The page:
"The principles which have thus been recognized and developed by the Clifford and Horst cases, and those following them, are directly applicable to the transfer of patent license contracts between members of the same family. They are guideposts for those who seek to determine in a particular instance whether such an assignor retains sufficient control over the assigned contracts or over the receipt of income by the assignee to make it fair to impose income tax liability on him.
* * * * * *
"* * * As to the legal foundation of the Tax Court's judgment on the tax consequences of the assignments, we are unable to say that its inferences and conclusions from those facts are unreasonable in the light of the pertinent statutory or administrative provisions or that they are inconsistent with any of the principles enunciated in the Clifford-Horst line of cases. Indeed, due regard for those principles leads one inescapably to the Tax Court's result. The taxpayer's purported assignment to his wife of the various license contracts may properly be said to have left him with something more than a memory. He retained very substantial interests in the contracts themselves, as well as power to control the payment of royalties to his wife, thereby satisfying the various criteria of taxability set forth in the Clifford-Horst group of cases. * * *
"* * * Despite the assignments, the license contracts and the royalty payments accruing thereunder remained within the taxpayer's intimate family group. He was able to enjoy, at least indirectly, the benefits received by his wife. And when that fact is added to the legal controls which he retained over the contracts and the royalties, it can fairly be said that the taxpayer retained the substance of all the rights which he had prior to the assignments."
In the instant case not only was the taxpayer in a position to enjoy indirectly the benefits accruing to his wife but also those accruing to his two minor sons.
This court has consistently followed the admonitions of the Clifford and Horst cases. Thus in Doll v. Commissioner of Internal Revenue, supra, we said [149 F.2d 243]:
"Our immediate concern is (having income taxation in mind) with the third of these rules for construction of revenue acts — that having to do with the purposes of the taxing act. `The dominant purpose of the revenue laws (as to incomes) is the taxation of income to those who earn or otherwise create the right to receive it and enjoy the benefit of it when paid' (Helvering v. Horst, 311 U.S. 112, 119, 61 S.Ct. 144, 85 L.Ed. 75, 131 A.L.R. 655) and this includes `any economic or financial benefit.' Commissioner of Internal Revenue v. Smith, 324 U.S. 177, 65 S.Ct. 591 [89 L.Ed. 830]. Substance and not form controls in applying income tax statutes and `the realities of the taxpayer's economic interest, rather than the niceties of the conveyancer's art, should determine the power to tax.' Helvering v. Safe Deposit & Trust Co. of Baltimore, 316 U.S. 56, 58, 62 S.Ct. 925, 86 L.Ed. 1266, 139 A.L.R. 1513, note 1.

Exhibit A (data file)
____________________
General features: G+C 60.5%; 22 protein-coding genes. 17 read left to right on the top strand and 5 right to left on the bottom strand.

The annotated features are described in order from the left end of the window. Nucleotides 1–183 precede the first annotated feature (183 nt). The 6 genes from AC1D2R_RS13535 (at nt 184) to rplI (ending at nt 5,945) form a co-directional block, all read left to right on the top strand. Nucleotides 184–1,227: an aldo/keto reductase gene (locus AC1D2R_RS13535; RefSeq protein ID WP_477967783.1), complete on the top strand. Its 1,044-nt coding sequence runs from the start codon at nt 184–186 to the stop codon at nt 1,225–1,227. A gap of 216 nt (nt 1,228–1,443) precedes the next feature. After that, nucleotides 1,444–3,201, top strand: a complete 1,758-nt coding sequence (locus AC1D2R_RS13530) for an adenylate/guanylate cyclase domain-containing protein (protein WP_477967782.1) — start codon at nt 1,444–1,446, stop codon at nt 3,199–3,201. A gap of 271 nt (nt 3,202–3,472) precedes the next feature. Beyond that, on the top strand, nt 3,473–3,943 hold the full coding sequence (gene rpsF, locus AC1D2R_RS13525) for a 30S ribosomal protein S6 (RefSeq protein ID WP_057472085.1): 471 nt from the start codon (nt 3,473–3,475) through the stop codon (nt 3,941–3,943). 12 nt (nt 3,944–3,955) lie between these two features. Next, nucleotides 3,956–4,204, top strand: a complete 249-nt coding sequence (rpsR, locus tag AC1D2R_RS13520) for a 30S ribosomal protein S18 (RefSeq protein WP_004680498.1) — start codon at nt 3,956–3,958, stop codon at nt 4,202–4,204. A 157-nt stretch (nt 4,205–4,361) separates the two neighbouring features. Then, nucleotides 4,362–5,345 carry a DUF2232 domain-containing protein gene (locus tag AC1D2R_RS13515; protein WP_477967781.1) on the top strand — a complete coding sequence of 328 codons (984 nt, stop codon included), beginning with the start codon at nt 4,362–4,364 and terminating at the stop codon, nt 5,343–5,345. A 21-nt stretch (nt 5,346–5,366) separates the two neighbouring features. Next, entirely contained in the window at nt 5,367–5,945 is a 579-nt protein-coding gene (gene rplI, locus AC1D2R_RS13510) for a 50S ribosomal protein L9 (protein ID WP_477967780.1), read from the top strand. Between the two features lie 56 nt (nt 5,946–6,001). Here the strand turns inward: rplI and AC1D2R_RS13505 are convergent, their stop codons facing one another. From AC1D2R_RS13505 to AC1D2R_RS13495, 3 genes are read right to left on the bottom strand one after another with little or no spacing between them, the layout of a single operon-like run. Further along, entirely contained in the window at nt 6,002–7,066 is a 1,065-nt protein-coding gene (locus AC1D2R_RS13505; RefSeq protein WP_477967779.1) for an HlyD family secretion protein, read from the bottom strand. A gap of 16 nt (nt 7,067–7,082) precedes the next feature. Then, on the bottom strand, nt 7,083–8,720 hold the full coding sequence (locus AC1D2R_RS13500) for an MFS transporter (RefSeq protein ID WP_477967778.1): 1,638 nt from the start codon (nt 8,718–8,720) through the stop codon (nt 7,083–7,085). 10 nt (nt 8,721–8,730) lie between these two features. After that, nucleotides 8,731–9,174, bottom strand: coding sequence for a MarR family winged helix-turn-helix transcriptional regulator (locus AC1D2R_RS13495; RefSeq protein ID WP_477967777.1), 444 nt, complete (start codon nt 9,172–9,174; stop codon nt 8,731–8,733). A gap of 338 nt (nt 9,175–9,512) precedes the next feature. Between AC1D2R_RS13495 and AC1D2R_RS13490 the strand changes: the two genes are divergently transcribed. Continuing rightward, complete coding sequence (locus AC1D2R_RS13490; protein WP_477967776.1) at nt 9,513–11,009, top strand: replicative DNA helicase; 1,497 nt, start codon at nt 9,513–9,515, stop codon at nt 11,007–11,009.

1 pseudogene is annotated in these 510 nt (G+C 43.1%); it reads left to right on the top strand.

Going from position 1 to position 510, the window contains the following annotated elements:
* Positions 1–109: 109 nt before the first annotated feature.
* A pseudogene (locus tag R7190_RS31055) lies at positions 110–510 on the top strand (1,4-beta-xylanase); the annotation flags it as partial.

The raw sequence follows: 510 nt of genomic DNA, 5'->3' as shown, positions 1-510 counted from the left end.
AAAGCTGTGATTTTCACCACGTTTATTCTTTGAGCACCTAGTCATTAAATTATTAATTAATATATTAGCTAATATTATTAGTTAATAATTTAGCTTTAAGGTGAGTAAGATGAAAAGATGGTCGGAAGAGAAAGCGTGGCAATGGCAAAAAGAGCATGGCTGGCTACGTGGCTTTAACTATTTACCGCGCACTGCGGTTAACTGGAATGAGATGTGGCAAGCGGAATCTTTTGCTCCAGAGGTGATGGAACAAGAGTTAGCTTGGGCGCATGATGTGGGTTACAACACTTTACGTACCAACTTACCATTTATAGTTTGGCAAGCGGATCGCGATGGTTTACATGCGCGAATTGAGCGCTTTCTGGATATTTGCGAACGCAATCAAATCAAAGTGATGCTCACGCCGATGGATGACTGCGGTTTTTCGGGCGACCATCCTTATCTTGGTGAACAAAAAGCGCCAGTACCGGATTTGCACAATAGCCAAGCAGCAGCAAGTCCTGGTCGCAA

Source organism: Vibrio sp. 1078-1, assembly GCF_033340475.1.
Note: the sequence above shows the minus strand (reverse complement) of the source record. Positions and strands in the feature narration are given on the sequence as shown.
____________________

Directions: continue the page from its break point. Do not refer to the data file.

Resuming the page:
"In view of the rules in the preceding paragraph and of the very broad scope given, in the various revenue acts (here section 22(a) of the 1936 Act, 26 U.S.C.A. Int.Rev. Code § 22(a), to the definition of gross income subject to taxation, the Supreme Court has stated general criteria as aiding in determining tax liability as to income derived from capital, from labor, and from combined capital and labor. Since tax liability on income from capital is based on ownership, the criterion there has to do with possession of attributes of ownership by the taxpayer — such as control by (Harrison v. Schaffner, 312 U.S. 579, 580, 61 S. Ct. 759, 85 L.Ed. 1055; Helvering v. Horst, 311 U.S. 112, 119, 61 S.Ct. 144, 85 L.Ed. 75, 131 A.L.R. 655; Helvering v. Clifford, 309 U.S. 331, 335, 60 S.Ct. 554, 84 L.Ed. 788; Corliss v. Bowers, 281 U.S. 376, 378, 50 S.Ct. 336, 74 L.Ed. 916) or benefits to him (Helvering v. Horst, 311 U.S. 112, 119, 61 S.Ct. 144, 85 L.Ed. 75, 131 A.L.R. 655; Douglas v. Willcuts, 296 U.S. 1, 9, 56 S.Ct. 59, 80 L. Ed. 3, 101 A.L.R. 391). * * *